Working on Other People’s Goals

Today’s post is from SOS Leadership’s Chairman and CEO, Bill Moyer

At SOS Leadership, we share this message regularly with clients: “You are always working on goals. It’s your choice whether they are your goals or someone else’s.”

When we don’t have our own clearly defined goals, we get sucked into helping others achieve their goals. Some of us live in this reality for years. Because we never really know what it is we want from life, we spend our time helping other people get what they want, often wondering when it will be “our turn.” The truth is this: it can be your turn whenever you’re ready. You need to spend the time to clarify your goals and then get to work on achieving them.

When we have clarity and a written plan for our own goals, we choose when and how we help others to achieve their goals. We support other people on our terms in a way that allows us to make progress on our own goals while helping them to achieve theirs.

In my years of coaching and leadership development experience, I’ve found that there are three primary reasons why we pursue other people’s goals and not our own:

1) Fear: We are afraid to fail. Wrapped up in the fear can be serious self-doubt. We aren’t sure we can do it. In some cases, it’s because our conditioning has been such that we’ve been told throughout our lives that we can’t (and won’t) amount to much. Ultimately, we have let other people steal our dreams. We have allowed are past to determine our future.

2) Guilt: Guilt is a brutal emotion. We convince ourselves that our priorities should be elsewhere. I find that guilt is a common reason cited by parents for why they don’t pursue their goals. They tell themselves that they should put their kids’ goals before their own, but what they do instead is abandon their own goals completely and put all of their time and energy into helping their kids achieve. In some cases, their kids are pursuing their own goals, but much of the time the kids are pursuing the parents’ dream, and both the parent and the child think they are doing this to please the other.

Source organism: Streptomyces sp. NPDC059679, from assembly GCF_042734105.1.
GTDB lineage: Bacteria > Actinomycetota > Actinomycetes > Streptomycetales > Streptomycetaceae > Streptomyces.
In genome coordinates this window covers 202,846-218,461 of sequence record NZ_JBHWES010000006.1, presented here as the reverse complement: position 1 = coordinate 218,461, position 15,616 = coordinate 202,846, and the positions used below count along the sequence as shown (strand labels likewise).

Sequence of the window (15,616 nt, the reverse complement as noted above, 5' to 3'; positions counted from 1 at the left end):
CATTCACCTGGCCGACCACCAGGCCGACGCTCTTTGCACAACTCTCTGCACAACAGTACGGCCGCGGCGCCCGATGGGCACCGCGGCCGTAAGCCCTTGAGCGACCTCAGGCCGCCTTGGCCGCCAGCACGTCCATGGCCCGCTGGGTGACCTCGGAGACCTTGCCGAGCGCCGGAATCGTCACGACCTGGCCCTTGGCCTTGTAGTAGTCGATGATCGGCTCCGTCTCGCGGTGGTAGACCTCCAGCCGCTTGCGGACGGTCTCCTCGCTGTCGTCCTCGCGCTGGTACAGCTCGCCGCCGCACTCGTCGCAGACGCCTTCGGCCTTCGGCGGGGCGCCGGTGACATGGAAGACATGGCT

This parental guilt can be strong, but I remind parents that their children will learn valuable lessons from watching their behavior. When they see their parents setting and achieving their own goals, they will learn how to do it. If they are being told about the power of goal-setting but see the parent not actively working toward his or her own goals, the kids are getting mixed messages. Ultimately, what speaks louder? Actions or words?

3) Apathy: Perhaps we have reached our comfort zone, and we stay there. We employ an “if it ain’t broke, don’t fix it” attitude. Or plain and simple, we just don’t care. Apathy develops for a wide variety of reasons, and it typically leads to either laziness or years of avoidance behavior. We stop making progress, and along the way, we stop believing that we are capable of change.

What are the reasons you’re not pursuing your own goals right now? What are you going to do about it? Today is the day to stop working on the goals of others and start achieving your own. You CAN do it!

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